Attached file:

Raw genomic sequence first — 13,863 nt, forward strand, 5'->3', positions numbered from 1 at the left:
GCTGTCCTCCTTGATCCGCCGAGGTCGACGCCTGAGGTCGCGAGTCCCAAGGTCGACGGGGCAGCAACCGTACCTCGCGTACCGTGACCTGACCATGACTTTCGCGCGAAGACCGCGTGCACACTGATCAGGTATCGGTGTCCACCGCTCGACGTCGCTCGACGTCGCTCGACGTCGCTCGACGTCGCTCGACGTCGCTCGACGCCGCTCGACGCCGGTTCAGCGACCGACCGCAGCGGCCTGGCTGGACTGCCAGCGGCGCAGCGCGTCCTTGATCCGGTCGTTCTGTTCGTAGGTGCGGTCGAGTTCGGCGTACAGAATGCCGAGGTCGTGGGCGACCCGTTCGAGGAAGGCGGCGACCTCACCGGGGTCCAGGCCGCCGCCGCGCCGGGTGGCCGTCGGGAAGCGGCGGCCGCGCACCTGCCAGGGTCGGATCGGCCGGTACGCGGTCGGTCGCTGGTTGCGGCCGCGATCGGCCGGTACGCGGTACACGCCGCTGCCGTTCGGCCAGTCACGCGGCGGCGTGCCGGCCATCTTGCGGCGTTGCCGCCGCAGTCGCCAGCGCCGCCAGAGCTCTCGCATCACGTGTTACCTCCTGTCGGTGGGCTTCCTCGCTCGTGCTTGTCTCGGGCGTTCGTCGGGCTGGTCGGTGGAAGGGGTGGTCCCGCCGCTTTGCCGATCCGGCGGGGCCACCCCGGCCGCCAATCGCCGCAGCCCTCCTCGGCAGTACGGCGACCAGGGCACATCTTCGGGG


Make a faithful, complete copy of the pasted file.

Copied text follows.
Raw genomic sequence first — 13,863 nt, forward strand, 5'->3', positions numbered from 1 at the left:
GCTGTCCTCCTTGATCCGCCGAGGTCGACGCCTGAGGTCGCGAGTCCCAAGGTCGACGGGGCAGCAACCGTACCTCGCGTACCGTGACCTGACCATGACTTTCGCGCGAAGACCGCGTGCACACTGATCAGGTATCGGTGTCCACCGCTCGACGTCGCTCGACGTCGCTCGACGTCGCTCGACGTCGCTCGACGTCGCTCGACGCCGCTCGACGCCGGTTCAGCGACCGACCGCAGCGGCCTGGCTGGACTGCCAGCGGCGCAGCGCGTCCTTGATCCGGTCGTTCTGTTCGTAGGTGCGGTCGAGTTCGGCGTACAGAATGCCGAGGTCGTGGGCGACCCGTTCGAGGAAGGCGGCGACCTCACCGGGGTCCAGGCCGCCGCCGCGCCGGGTGGCCGTCGGGAAGCGGCGGCCGCGCACCTGCCAGGGTCGGATCGGCCGGTACGCGGTCGGTCGCTGGTTGCGGCCGCGATCGGCCGGTACGCGGTACACGCCGCTGCCGTTCGGCCAGTCACGCGGCGGCGTGCCGGCCATCTTGCGGCGTTGCCGCCGCAGTCGCCAGCGCCGCCAGAGCTCTCGCATCACGTGTTACCTCCTGTCGGTGGGCTTCCTCGCTCGTGCTTGTCTCGGGCGTTCGTCGGGCTGGTCGGTGGAAGGGGTGGTCCCGCCGCTTTGCCGATCCGGCGGGGCCACCCCGGCCGCCAATCGCCGCAGCCCTCCTCGGCAGTACGGCGACCAGGGCACATCTTCGGGG